Situated in the West Bund industrial precinct along the banks of the Huangpu River is the second branch of the Long Museum, funded by Chinese billionaire collectors Liu Yiqian and Wang Wei. The exhibition “1199 People” is the result of an unusual curatorial approach whereby Hans Ulrich Obrist invited the artist Xu Zhen to make selections from the permanent collection according to his own perspective.
Upon discovering that the dominant genre collected over the last thirty years was portraiture, Xu’s concept was to do away with convention and display 300 works, featuring a combined 1199 people, hung in columns — effectively salon-style — but in an unexpected order. The works are arranged in lines on the wall in groups of four, with the first row of works depicting an individual female, then a man, then paintings with two figures, and finally paintings with a group of people. I initially wondered why the female images were at the bottom, but apparently this is the top of the order. Xu said in conversation with Obrist: “It’s a little bit like an allegory for paradise. People won’t be alone anymore, they are together. But it’s also a kind of evolution of the person in society — you come from a woman and you go to society.”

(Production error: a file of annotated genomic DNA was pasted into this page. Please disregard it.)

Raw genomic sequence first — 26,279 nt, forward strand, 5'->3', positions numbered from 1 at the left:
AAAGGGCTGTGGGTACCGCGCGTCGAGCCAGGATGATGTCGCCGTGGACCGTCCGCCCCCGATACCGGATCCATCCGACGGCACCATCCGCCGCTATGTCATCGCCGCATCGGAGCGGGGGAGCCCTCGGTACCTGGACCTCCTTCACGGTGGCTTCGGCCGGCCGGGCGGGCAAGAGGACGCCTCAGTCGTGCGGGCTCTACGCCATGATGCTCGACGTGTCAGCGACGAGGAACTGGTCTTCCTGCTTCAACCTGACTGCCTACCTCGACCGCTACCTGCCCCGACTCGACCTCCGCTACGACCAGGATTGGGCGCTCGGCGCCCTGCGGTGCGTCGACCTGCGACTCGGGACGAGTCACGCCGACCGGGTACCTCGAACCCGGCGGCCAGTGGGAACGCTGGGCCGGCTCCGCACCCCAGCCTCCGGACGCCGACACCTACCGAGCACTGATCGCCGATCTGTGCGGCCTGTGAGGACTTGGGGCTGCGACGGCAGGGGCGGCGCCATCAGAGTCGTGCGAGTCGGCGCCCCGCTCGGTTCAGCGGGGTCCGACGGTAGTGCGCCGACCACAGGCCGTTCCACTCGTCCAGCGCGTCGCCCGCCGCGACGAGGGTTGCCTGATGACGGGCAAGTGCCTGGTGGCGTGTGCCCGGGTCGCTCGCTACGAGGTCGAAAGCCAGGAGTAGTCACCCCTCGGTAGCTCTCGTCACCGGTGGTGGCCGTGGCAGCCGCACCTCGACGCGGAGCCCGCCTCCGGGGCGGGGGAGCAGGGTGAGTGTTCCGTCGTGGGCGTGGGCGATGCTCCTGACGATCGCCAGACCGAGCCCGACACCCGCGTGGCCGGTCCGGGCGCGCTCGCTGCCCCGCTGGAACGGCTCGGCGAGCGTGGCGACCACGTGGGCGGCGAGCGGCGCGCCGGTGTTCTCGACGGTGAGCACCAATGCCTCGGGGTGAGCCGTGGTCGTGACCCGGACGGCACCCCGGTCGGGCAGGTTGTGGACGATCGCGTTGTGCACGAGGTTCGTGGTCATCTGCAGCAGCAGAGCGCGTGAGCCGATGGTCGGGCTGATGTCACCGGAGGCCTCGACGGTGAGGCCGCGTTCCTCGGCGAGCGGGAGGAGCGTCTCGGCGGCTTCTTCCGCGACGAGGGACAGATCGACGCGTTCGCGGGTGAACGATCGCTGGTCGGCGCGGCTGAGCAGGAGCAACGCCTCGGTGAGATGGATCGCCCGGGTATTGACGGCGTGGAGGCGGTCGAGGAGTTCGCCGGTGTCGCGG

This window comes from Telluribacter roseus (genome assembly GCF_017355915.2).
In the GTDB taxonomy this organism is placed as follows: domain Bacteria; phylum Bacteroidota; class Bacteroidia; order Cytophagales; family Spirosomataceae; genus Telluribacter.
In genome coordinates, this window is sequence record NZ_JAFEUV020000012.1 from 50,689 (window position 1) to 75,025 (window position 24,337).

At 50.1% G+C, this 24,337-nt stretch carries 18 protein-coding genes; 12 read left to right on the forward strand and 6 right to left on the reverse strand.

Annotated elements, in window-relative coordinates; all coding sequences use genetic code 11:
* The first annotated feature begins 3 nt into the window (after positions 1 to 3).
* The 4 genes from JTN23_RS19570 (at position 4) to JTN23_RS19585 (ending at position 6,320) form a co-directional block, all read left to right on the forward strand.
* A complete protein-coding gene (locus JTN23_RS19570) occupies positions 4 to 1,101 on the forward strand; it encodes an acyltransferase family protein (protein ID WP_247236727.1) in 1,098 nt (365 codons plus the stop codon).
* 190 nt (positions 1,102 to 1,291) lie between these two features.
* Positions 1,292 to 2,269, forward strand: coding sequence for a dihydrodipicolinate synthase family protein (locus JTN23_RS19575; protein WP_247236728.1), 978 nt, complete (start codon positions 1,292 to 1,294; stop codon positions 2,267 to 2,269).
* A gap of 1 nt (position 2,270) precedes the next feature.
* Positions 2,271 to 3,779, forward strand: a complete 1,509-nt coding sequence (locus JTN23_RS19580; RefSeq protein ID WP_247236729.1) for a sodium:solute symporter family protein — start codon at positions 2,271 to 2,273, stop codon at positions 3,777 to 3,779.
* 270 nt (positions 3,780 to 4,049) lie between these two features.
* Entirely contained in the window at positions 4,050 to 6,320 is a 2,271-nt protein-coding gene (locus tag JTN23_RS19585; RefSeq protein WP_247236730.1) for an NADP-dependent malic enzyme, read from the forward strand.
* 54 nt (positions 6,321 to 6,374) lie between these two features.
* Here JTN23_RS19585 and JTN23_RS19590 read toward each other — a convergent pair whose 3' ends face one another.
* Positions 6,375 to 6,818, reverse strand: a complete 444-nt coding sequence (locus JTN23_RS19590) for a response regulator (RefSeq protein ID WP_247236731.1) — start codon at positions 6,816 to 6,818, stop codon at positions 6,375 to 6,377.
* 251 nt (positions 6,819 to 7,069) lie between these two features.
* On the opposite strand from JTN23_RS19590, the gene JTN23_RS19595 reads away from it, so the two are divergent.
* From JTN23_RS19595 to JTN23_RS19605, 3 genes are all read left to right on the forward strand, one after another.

Without any thematic, chronological or even aesthetic arrangement, the effect is a jarring hodgepodge of styles, periods and sizes that — quite literally — cover the expansive vaulted museum walls. While Xu’s conceptual structure can be acknowledged for attempting to break from traditional exhibition-making methods, and a desire to recognize different ways of looking, it fails to do just that: the result makes it difficult to actually consider the artworks as individual pieces. Strong and historically important pieces are lost within the jumble, and some works at the top are nearly impossible to see. Stripping the works of their context does to some extent force us to focus on the figures as simply a group of people, but what is the point? Some form of classification would have provided an interesting opportunity to observe trends in Chinese portraiture across an active and diverse period of artistic production.
by Lucy Rees